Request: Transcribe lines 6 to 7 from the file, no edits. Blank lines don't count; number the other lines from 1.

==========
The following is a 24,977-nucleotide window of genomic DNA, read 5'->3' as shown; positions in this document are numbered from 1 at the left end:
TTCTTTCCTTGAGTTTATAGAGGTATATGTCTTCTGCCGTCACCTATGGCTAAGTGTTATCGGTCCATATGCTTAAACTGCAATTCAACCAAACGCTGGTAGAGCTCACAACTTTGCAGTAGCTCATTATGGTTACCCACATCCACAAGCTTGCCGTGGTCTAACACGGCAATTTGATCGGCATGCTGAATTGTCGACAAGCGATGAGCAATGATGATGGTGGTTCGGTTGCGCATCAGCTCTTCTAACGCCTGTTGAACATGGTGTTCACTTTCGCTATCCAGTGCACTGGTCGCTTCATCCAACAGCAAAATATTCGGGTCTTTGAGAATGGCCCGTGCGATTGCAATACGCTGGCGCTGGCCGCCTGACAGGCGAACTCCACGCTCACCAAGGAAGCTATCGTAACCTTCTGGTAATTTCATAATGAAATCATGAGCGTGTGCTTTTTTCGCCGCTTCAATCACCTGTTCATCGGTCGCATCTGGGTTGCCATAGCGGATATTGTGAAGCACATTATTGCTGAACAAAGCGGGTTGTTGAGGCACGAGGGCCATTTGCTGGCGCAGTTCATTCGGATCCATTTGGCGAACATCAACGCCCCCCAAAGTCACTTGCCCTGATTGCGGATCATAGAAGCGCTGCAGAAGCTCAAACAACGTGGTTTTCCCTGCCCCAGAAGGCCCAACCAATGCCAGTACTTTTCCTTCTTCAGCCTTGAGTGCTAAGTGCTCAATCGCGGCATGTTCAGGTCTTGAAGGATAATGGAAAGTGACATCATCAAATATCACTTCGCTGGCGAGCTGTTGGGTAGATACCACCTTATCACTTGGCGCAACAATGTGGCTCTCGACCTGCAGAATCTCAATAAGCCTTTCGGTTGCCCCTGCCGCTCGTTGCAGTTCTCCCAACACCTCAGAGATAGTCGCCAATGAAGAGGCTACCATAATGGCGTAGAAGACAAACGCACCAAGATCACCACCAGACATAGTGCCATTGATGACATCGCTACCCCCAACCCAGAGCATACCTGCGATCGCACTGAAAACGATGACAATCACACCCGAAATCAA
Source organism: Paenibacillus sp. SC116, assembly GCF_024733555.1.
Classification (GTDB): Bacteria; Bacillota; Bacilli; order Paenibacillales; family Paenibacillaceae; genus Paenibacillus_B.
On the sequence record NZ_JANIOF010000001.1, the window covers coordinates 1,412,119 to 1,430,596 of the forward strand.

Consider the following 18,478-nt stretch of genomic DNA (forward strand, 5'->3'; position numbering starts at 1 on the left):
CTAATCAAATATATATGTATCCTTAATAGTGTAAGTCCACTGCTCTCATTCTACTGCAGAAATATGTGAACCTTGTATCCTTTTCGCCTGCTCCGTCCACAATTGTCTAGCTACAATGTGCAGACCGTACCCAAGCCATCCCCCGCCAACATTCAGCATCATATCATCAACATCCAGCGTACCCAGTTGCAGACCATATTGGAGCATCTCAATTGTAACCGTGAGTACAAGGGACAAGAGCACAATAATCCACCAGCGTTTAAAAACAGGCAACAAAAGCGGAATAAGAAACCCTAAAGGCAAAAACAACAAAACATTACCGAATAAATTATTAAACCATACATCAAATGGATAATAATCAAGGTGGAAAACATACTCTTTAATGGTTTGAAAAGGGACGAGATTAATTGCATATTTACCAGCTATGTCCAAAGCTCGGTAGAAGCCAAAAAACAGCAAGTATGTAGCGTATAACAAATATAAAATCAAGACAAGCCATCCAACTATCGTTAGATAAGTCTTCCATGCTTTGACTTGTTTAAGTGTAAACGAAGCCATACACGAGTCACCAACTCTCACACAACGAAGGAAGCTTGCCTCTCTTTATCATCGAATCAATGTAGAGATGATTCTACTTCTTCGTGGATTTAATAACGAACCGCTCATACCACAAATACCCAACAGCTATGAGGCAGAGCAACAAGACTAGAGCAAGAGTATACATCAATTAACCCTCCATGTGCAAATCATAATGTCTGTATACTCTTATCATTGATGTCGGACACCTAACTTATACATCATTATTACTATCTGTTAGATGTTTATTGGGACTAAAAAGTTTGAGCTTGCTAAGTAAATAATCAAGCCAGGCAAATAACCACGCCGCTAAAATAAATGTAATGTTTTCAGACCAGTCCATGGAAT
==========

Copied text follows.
Consider the following 18,478-nt stretch of genomic DNA (forward strand, 5'->3'; position numbering starts at 1 on the left):
CTAATCAAATATATATGTATCCTTAATAGTGTAAGTCCACTGCTCTCATTCTACTGCAGAAATATGTGAACCTTGTATCCTTTTCGCCTGCTCCGTCCACAATTGTCTAGCTACAATGTGCAGACCGTACCCAAGCCATCCCCCGCCAACATTCAGCATCATATCATCAACATCCAGCGTACCCAGTTGCAGACCATATTGGAGCATCTCAATTGTAACCGTGAGTACAAGGGACAAGAGCACAATAATCCACCAGCGTTTAAAAACAGGCAACAAAAGCGGAATAAGAAACCCTAAAGGCAAAAACAACAAAACATTACCGAATAAATTATTAAACCATACATCAAATGGATAATAATCAAGGTGGAAAACATACTCTTTAATGGTTTGAAAAGGGACGAGATTAATTGCATATTTACCAGCTATGTCCAAAGCTCGGTAGAAGCCAAAAAACAGCAAGTATGTAGCGTATAACAAATATAAAATCAAGACAAGCCATCCAACTATCGTTAGATAAGTCTTCCATGCTTTGACTTGTTTAAGTGTAAACGAAGCCATACACGAGTCACCAACTCTCACACAACGAAGGAAGCTTGCCTCTCTTTATCATCGAATCAATGTAGAGATGATTCTACTTCTTCGTGGATTTAATAACGAACCGCTCATACCACAAATACCCAACAGCTATGAGGCAGAGCAACAAGACTAGAGCAAGAGTATACATCAATTAACCCTCCATGTGCAAATCATAATGTCTGTATACTCTTATCATTGATGTCGGACACCTAACTTATACATCATTATTACTATCTGTTAGATGTTTATTGGGACTAAAAAGTTTGAGCTTGCTAAGTAAATAATCAAGCCAGGCAAATAACCACGCCGCTAAAATAAATGTAATGTTTTCAGACCAGTCCATGGAAT